Julie Brown, Director of Growing Communities in Hackney talked about food systems challenges at the community level. Using Growing Communities, a social enterprise working to transform food and farming  through community-led trade as a case study, Ms. Brown talked about the role of technology in small scale producing, processing, transporting and delivering food. She concluded that a balanced approach to the use of technology should be adopted. That is, appropriate technology should be used depending on the circumstance. However, she pointed out that it is important to avoid the use of technology to create issues that can only be solved by further use of technology.



Session 3: Consumption and Waste

Chair: Professor Corinna Hawkes

The third session had four presentations on consumption and food waste.

Rokiah Yaman, Director of Community by Design talked about a decentralised approach to circular organic resource management. That is, a community-led technology approach to tackle urban food waste. Ms. Yaman explained anaerobic digestion and its beneficial outputs such as fertilizers, and biogas for cooking and power. She explained that technology is neutral, its impact depends on how it is used and what it is used for.  She posed some questions such as:  is the technology appropriate? Does it make sense for the community and for the people around?  She concluded that the ‘silver bullet’ required is examining our mind sets.

Ben Cullen, Community Marketing at OLIO talked about the value of food wasted in homes and local communities. He explained how the OLIO food app helps people and businesses reduce waste by sharing their surplus food. In addition, it helps connect people that would otherwise not have met, sort of the ‘Tinder’ of food.

Alan Hayes, Strategy and Engagement Manager at Institute of Grocery Distribution talked about the use of technology in transforming how consumers shop both online and in stores.  He explained that technology ‘is doing a lot behind the scenes in the online world.’ Similarly, retail outlets use technology to stock their shelves with things people want to buy, and to even organize the shop layout which then influences how consumers shop. He concluded with thoughts about the future- for example, digitally enabled food stores?

Professor Jane Dixon, Sociologist and Leverhulme Trust Visiting Professor, currently based at the Centre for Food Policy in City University of London talked about the trajectory of consumers’ food choices.  She explained different social trends in food, and consumers growing fixation with the nutritional value of food.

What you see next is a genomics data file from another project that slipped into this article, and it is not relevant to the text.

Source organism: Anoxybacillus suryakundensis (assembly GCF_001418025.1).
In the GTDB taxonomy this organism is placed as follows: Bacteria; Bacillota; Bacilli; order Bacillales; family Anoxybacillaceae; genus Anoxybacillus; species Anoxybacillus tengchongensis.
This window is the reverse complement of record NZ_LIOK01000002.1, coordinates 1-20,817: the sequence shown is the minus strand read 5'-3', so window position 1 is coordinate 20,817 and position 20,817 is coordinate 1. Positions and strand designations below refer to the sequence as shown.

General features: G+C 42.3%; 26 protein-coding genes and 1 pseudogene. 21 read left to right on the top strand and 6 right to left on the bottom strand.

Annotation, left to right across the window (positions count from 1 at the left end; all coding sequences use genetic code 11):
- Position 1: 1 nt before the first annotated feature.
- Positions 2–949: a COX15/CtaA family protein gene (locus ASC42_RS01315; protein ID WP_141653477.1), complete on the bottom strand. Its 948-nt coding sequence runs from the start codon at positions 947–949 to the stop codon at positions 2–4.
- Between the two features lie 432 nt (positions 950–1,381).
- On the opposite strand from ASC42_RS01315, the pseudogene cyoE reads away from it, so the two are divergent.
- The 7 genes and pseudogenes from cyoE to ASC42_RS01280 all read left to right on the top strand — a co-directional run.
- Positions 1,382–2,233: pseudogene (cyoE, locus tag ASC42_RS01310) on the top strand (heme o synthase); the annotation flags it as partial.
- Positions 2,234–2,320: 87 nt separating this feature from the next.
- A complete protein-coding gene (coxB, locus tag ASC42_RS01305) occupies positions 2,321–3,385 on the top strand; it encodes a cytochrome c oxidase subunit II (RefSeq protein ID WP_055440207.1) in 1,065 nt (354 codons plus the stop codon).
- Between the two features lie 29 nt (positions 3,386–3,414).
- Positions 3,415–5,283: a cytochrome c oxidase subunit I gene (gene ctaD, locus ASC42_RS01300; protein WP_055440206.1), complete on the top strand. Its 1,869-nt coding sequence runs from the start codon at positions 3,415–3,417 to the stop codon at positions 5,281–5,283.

Session 4: Panel Debate- is technology the answer?

Chair: Dr John Ingram

The fourth and final session of the day was a panel debate. The panellists outlined below had a stimulating debate about the use of technology in food systems.

  • Professor Erik Millstone STEPS Centre, University of Sussex
  • Dr Ricarda Steinbrecher, Co-director of EcoNexus
  • Simon Baty, Knowledge Transfer Manager, the Knowledge Transfer Network
  • Harley Stoddart, Agriculture and Horticulture Development Board


As one would expect, the debate did not produce simple answers. Rather, many of the concepts raised throughout the symposium were challenged. For example, Professor Millstone asked who the ‘we’ mentioned by many of the speakers and delegates referred to? Also what ‘technology’, ‘sustainability’ or ‘progress’ mean? Notably, he emphasized the importance of the socio-economic dimension of the food system debate. Nonetheless, a unanimous conclusion was that – Technology is not inherently good or bad, it depends on how it is used. The panellists also unpacked how technology is framed or defined, GM food debates, implications for focusing on greater mechanisation in food systems and the use of technology in changing consumer behaviours and diets.

Overall, the symposium was enlightening and created a platform for interesting discussions. Adia Bakayoko, an MSc student at the University of Reading said ‘she likes the idea of pulling together people from different backgrounds that share an interest in food systems.’